Others, meanwhile, find it a time-suck. Melissa Korn at the Wall Street Journal recently reported that after one person received her out-of-office message, they sent a text message to her personal cell phone because they thought the matter was too urgent to wait until she returned to the office. Korn writes: “It wasn’t.” but the fact that she did check the message cut into her personal time.
Indeed, a recent survey estimated that companies with more than 1,000 employees lost $10 million a year in sapped productivity from digital distractions such as texting or checking social networks and personal email.
Carson Tate, founder of Working Simply, notes that the science journal NeuroImage found managing two mental tasks at the same time significantly reduces the brain power available on either one while The Journal of Experimental Psychology found that it takes your brain four times longer to recognize and process each thing you’re working on when you switch back and forth among tasks. “Think about it,” writes Tate, “If it takes you 10 minutes to get oriented to the new task every time you switch gears, and you switch gears 10 times a day. That’s one hour and 40 minutes of wasted time.” What’s more, Tate says, if you have any of the sound features on, the dinging and pinging not only pulls you away from work, but it’s a distraction to others.
If you must text, Tate says it’s best to keep the message “short, sweet, and tactical” in a corporate setting. “If you can’t, there’s probably a better medium,” she emphasizes. Greenberg concurs. “Text is a great touch point, but not necessarily the appropriate place to go into too much detail,” he explains, “I tend to keep the texts broader and use it as an alert that we need to discuss a bigger topic. An example might be something like, ‘the local newspaper wants to come do a story on us this afternoon, please call back,’ or scheduling a time for a meeting.” Tate also reminds texters that if they’re concerned about retaining the information sent in a text, they need to back it up by sending an email or other method.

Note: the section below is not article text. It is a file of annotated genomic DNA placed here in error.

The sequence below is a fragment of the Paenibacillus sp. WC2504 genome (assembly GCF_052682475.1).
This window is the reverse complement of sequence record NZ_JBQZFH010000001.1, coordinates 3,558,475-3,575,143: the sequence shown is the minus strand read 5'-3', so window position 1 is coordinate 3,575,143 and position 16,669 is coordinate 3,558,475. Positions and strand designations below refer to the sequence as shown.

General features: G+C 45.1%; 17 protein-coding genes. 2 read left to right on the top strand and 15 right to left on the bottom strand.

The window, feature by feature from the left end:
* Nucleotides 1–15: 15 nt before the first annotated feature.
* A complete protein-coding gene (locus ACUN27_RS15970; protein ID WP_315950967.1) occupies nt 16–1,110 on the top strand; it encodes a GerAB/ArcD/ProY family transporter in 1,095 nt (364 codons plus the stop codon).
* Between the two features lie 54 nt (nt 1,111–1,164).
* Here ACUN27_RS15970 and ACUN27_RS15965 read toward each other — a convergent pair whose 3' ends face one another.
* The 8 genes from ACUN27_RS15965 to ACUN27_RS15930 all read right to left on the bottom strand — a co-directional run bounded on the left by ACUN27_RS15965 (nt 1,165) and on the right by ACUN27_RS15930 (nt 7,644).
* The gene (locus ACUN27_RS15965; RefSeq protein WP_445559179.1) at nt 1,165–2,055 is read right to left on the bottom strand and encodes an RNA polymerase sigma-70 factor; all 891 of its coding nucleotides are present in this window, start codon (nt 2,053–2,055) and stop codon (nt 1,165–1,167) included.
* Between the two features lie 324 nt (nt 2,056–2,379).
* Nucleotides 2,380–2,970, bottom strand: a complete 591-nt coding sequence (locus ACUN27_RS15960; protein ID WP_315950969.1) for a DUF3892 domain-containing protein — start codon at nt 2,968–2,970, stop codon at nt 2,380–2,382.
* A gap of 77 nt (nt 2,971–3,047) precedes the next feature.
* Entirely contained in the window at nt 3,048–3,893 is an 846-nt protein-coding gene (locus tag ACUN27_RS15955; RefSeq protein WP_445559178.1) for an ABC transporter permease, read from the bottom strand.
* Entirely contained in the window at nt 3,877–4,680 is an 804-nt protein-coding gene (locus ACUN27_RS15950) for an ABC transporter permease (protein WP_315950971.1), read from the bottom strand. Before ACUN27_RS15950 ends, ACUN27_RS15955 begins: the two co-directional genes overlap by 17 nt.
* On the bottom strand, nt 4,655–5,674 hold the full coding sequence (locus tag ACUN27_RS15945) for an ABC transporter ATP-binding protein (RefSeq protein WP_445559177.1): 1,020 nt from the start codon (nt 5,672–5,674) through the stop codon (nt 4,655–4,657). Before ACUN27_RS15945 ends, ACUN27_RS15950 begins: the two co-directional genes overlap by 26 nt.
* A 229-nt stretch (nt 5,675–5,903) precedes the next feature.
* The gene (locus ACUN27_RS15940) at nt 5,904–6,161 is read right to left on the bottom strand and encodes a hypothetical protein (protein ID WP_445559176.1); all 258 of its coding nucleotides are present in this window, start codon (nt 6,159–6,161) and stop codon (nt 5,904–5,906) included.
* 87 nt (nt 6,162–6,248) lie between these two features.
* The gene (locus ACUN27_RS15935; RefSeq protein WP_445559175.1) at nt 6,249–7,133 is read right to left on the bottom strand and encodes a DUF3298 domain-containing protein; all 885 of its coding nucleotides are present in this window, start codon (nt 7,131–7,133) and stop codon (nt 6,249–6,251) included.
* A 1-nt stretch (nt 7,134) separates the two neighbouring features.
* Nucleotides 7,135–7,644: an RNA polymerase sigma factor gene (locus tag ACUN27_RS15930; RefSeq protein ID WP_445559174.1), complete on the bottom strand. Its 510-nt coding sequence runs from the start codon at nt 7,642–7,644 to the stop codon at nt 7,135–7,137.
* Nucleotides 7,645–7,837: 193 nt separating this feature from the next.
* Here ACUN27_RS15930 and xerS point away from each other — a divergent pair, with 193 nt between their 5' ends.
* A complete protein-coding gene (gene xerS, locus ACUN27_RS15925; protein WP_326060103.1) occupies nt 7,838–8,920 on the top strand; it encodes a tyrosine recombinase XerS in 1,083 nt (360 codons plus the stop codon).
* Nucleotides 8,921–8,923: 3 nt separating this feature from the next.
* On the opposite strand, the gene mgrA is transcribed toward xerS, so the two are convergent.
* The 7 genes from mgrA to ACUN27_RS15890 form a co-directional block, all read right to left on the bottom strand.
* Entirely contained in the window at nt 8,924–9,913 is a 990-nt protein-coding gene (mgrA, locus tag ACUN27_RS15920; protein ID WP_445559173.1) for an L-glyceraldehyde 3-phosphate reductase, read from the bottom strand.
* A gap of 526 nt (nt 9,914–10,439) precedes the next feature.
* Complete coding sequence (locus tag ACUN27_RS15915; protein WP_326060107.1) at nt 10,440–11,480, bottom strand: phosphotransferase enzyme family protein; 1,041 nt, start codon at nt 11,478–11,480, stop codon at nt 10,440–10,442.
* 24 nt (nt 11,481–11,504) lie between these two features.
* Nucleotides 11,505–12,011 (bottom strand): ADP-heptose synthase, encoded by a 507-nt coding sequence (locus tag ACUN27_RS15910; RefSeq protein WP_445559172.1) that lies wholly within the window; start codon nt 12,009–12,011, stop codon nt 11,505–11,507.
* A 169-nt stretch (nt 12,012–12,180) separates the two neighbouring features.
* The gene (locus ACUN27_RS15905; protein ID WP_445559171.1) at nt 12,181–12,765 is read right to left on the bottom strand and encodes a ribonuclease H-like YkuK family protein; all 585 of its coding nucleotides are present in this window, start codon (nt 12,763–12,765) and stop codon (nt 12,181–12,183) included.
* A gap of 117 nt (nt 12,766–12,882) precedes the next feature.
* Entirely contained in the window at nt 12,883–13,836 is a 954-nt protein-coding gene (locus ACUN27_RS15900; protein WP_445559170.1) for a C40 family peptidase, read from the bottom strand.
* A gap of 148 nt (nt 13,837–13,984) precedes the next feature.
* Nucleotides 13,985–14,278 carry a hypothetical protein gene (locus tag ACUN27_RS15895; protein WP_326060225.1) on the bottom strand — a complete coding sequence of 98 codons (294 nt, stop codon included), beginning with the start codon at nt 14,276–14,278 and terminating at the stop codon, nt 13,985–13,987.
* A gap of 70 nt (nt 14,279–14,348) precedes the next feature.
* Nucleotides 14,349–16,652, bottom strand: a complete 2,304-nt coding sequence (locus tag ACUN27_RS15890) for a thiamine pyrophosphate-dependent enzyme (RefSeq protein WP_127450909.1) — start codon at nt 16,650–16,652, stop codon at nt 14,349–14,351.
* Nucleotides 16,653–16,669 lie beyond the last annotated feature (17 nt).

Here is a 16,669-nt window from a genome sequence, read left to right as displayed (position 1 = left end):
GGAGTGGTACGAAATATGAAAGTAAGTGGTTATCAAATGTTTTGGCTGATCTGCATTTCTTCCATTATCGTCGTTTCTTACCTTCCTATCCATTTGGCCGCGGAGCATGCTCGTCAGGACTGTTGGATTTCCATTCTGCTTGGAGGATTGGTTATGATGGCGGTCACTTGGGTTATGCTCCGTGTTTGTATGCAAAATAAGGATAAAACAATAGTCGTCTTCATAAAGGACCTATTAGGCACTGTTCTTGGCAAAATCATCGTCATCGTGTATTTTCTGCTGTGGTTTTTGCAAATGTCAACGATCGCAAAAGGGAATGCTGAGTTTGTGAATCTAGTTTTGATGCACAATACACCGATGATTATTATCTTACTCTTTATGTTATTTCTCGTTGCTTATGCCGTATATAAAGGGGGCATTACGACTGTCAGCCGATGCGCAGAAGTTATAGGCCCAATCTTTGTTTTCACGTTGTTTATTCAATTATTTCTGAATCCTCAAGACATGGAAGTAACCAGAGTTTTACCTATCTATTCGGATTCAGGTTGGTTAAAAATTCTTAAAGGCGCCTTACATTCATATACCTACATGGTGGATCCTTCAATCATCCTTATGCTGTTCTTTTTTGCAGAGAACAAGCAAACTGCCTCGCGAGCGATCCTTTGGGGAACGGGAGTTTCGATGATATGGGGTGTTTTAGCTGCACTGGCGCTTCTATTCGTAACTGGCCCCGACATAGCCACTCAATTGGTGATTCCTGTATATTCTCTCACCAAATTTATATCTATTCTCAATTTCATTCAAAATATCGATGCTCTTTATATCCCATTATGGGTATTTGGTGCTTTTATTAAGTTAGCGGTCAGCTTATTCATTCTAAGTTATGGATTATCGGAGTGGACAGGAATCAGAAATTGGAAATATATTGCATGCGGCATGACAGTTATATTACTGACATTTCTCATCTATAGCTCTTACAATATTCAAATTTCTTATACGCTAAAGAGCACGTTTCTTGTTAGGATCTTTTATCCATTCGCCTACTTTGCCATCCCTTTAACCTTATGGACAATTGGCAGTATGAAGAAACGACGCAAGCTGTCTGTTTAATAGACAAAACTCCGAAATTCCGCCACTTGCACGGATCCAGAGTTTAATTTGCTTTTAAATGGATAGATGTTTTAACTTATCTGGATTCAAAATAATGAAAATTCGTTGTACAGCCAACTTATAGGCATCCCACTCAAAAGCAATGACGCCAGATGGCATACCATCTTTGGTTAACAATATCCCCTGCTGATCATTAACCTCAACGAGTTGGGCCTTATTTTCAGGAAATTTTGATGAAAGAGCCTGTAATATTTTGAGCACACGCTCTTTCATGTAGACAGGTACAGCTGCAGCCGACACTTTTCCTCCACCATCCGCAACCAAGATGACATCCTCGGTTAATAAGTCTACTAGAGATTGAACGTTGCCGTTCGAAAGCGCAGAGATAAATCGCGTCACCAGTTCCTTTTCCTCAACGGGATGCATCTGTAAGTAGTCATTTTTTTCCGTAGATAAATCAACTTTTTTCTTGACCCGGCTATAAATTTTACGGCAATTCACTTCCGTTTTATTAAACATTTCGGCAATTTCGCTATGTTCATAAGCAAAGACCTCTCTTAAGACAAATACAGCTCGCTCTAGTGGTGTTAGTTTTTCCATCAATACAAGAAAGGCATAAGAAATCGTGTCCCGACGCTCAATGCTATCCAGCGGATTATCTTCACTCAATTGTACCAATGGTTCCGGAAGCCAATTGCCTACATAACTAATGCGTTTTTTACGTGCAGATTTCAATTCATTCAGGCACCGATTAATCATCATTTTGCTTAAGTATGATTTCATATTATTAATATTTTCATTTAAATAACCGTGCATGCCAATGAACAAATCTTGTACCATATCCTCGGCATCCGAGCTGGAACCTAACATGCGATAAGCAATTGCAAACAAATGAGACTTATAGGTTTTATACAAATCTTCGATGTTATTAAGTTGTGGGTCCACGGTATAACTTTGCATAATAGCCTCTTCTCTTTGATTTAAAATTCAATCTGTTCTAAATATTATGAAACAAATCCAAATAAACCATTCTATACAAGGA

Watch Your Language.
If you thought email was tone-deaf and rife with misunderstood inferences, imagine how badly things could go in less than 160 characters, says Tate. “If you are limited in space and using vernacular is already an issue, eliminate misunderstanding by being tactical. Maybe an emoticon could lighten the message? Tate says some people find smileys and winks off-putting, so unless you know your audience, refrain from scouring the emogi menu in an effort to be humorous.
Set Clear Boundaries.
Both DeChant and Greenberg report that they only text during “normal business hours”—between 8 a.m. and 5 p.m. “Since texts can be considered more personal than other forms of communication, I believe it’s important to use them sparingly,” Greenberg says.
Tate observes the only way to make sure your phone isn’t vibrating with urgency at 3 a.m. is to let your colleagues know when they can expect a response, right after you give them your number.
Even though she finds email overwhelming, especially when juggling several projects simultaneously, Chel Wolverton, owner of Chel Consulting, says she’s very careful to vet to whom she’ll even give her digits. “Out of all my clients, only a handful have my cell number,” she asserts. “Instant message communications weren't any better because the interruptions came during times I needed to focus, not chat,” she adds. Text serves as a go-between, but only because she’s kept the phone at arms length. “Where some people feel the need to answer calls or texts immediately, I've trained myself to answer them during certain times of day.”
Bottom Line: Texting, when done right, is an efficient new tool for businesses to communicate.
[Image: Flickr user Djenan Kozic]